Additive’s idiosyncrasies — producing functional parts

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Yet how does the engineer who is seeking this kind of design optimisation—that is, this kind of improvement through subtraction—actually know what material to subtract and what form ultimately matches the load paths in the part? Most design engineers have not had to face these questions, because they work with constraints so common to manufacturing that we don’t even think of them as constraints. That is, designers are usually required to begin with a solid block or semi-net-shape form, machining away material to obtain external features. Elaborate forms are beyond consideration because machining can’t produce them. Take this limitation away, and the resulting freedom is actually too vast for an unassisted engineer to know what form to select.

Non-destructive automatic testing

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That is why additive demands a different approach to design, Dickman says. Software tools operating at a higher level than traditional CAD are employed to begin with boundary conditions defining the part’s function and available space. These tools then calculate an efficient geometric form for those conditions through iterative mathematical analysis.

Most machine shops have never heard of these software tools, but they do exist, and CIMP-3D has grown accustomed to them. One choice at the high end, Dickman says, is Altair Optistruct. This software’s geometric calculations are sophisticated enough that the software might need to be left running all night to perform a topology optimisation for a particular form. Less capable but easier-to-use optimisation tools include Solid-Thinking Inspire, he says.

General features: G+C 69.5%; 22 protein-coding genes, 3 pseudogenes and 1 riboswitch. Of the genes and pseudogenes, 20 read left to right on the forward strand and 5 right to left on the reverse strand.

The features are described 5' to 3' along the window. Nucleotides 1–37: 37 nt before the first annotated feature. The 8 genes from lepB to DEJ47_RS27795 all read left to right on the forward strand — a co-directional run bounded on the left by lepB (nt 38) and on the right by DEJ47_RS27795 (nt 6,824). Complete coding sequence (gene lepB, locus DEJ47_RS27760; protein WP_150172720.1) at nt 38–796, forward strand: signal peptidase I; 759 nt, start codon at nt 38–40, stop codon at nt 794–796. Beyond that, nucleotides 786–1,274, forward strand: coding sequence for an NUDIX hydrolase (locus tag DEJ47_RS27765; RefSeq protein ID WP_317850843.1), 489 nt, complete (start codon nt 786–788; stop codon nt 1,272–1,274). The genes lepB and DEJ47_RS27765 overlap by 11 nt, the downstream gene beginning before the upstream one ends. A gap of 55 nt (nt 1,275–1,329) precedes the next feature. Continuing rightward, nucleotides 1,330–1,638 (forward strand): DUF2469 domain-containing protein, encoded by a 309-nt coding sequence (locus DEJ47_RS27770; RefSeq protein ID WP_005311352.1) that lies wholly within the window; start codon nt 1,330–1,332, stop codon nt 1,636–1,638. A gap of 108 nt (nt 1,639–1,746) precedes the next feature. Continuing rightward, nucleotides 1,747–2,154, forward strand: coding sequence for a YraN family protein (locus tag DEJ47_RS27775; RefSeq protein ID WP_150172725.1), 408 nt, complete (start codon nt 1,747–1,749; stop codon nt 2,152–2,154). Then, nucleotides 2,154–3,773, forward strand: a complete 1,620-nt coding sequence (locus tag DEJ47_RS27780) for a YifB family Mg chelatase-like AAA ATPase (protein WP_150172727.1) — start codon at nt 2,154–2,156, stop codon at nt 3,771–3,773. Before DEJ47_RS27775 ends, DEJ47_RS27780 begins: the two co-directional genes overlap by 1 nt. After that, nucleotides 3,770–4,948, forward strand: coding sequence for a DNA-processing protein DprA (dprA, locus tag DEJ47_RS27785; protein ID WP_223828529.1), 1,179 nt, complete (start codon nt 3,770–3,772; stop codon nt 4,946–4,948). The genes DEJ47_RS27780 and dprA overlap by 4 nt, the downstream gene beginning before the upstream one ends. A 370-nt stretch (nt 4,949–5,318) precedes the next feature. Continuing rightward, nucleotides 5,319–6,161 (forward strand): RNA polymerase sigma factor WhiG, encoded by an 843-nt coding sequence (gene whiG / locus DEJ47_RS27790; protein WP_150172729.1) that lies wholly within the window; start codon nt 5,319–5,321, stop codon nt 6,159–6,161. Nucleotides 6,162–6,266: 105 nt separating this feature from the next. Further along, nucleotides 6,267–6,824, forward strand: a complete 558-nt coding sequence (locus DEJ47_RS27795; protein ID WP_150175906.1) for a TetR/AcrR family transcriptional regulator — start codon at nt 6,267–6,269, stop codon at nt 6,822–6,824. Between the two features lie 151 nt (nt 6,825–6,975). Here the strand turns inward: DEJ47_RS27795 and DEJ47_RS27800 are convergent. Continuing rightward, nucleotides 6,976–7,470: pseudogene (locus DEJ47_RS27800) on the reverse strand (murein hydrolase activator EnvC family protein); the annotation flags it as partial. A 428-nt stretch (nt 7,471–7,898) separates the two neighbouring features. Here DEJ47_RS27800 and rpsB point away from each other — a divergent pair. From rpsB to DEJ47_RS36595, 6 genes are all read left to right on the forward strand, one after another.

2. Supports

One of the problems with the false picture of additive manufacturing literally “printing” a ready-to-use part is that this picture overlooks the amount of physical support the part is liable to require while being built. In metal additive manufacturing, support structures help transfer heat away from the part as new additive layers are added and also help hold the part’s shape as it forms. A typical step in the design of a part produced additively is designing its support structures.

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